To the 2016-2017 Annual Report of the British Columbia Borstal Association
For sixty nine years our organization has worked with individuals - young and old - that are in trouble with the Law. We provide residential support (run halfway houses) and run numerous programs aimed at providing opportunity for each and every individual to become a better part of our community. Today, we still provide that valued service but our work in crime prevention - addressing social issues to eradicate criminal behavior - places us in the most important role of our long history:
Our sector shoulders one of the greater social services challenges in our work with incarcerated individuals. When we speak of the federal offender the term often elicits a fear response. It is difficult for many to understand what leads to incarceration, and it is easy to lay judgement against those that bring harm to our communities. While we reserve hope for the wayward child, the child often transitions to an untreated adult, and often that sense of hope dissipates; in fact, any sense of hope the individual has for themselves often does as well.
As community members, we need to take responsibility for one another – help shoulder some of life’s good and bad, and offer a hand up when a person falls. Although I know this suggestion is idealistic, research does tell us that the greatest determinant of social change is inclusion. While the BC Borstal understands that building community around every individual in a metropolitan like Vancouver is greater than our mission and ability, we do have a role to play: to help individuals erect a sense of community when they are young - and to always place this instrumental prevention piece at the forefront of our trauma work. Towards this end we are very proud to work with youth in school districts across the Lower Mainland, and we are even more proud to be leading the movement in trauma informed care in our sector and community. Our work in trauma is built on the premise that trauma prevention will decrease the numbers we see that endure poverty; homelessness; chronic and progressive mental health needs; addiction; chronic health complications; and, even engagement in criminal behavior. Here within lies the root of true crime prevention. If you have any question or interest in the work we do, or have someone you know who is in need of skilled trauma therapy, please do not hesitate to contact your BC Borstal Association.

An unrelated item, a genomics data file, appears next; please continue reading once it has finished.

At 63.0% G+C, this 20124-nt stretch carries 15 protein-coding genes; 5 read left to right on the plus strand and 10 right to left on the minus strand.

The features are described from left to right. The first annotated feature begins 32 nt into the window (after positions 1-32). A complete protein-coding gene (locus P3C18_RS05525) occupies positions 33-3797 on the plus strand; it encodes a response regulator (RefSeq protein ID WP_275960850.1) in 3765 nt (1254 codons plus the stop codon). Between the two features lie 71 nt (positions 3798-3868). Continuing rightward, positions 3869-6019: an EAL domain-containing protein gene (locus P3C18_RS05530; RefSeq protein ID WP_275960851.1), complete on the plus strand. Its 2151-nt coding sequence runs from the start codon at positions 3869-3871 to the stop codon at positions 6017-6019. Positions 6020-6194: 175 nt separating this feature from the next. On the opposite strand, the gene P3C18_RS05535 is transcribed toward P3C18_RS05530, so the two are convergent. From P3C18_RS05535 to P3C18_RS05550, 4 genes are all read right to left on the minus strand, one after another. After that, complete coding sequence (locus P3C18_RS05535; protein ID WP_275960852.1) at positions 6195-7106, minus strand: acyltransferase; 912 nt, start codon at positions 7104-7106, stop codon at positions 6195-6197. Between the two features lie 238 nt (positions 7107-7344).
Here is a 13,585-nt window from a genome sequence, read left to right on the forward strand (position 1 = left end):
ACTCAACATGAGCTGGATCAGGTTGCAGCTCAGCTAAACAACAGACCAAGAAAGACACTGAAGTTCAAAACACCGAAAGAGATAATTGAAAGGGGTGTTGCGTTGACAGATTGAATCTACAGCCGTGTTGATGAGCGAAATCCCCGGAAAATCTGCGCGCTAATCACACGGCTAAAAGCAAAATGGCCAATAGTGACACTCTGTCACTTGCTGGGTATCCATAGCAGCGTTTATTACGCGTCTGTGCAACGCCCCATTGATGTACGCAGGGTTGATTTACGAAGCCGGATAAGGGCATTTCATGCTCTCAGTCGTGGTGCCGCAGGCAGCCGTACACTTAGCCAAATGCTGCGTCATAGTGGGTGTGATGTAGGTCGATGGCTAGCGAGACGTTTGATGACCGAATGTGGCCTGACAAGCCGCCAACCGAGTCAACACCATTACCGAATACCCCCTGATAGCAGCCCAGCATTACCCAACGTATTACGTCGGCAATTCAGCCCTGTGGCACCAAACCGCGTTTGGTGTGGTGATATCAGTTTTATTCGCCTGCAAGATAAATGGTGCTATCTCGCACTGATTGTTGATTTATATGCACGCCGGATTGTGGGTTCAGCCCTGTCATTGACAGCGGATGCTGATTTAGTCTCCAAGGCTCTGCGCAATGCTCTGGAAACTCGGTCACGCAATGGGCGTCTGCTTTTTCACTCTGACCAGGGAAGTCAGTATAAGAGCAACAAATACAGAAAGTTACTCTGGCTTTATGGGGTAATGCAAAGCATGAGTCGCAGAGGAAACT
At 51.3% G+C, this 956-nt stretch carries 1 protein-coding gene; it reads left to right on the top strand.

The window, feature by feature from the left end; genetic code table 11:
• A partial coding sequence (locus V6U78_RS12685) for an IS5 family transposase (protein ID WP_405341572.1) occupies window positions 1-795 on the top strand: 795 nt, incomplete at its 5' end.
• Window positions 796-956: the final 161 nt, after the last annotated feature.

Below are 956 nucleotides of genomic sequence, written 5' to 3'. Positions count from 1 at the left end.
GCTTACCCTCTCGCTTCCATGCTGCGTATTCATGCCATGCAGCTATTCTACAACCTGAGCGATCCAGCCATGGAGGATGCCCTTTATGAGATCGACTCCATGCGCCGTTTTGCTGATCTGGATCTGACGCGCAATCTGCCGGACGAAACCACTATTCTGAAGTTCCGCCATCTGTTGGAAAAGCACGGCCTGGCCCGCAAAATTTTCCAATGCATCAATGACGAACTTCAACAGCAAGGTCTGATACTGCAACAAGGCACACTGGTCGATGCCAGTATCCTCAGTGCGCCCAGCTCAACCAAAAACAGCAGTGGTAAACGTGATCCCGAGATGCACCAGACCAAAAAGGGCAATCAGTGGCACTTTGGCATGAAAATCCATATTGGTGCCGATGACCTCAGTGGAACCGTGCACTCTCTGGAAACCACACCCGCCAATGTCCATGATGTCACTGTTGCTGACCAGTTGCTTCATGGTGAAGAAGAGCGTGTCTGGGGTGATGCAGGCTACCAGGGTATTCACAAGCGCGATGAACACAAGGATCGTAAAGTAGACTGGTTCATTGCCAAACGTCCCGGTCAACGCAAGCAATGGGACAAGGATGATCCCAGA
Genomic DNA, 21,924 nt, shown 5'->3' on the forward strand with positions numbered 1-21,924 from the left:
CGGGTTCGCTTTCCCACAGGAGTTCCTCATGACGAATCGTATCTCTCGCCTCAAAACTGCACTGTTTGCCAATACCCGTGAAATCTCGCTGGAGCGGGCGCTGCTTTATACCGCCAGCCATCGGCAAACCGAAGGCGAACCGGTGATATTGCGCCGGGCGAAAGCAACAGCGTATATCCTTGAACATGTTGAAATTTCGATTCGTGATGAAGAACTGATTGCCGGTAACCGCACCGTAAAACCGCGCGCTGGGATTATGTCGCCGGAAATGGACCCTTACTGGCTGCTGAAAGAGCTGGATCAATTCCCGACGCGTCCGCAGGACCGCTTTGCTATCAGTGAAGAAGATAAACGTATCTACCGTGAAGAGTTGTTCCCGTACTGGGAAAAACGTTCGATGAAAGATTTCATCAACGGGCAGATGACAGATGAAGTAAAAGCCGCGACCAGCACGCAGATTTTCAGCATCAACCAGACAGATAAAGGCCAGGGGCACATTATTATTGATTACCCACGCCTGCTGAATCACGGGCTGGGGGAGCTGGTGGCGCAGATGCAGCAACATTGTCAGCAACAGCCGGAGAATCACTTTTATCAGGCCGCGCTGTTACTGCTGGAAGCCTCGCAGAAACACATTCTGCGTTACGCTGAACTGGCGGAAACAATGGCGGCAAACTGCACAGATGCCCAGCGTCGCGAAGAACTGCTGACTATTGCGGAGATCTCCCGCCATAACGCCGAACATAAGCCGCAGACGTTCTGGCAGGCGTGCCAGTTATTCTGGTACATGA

Nathan Rock, Executive Director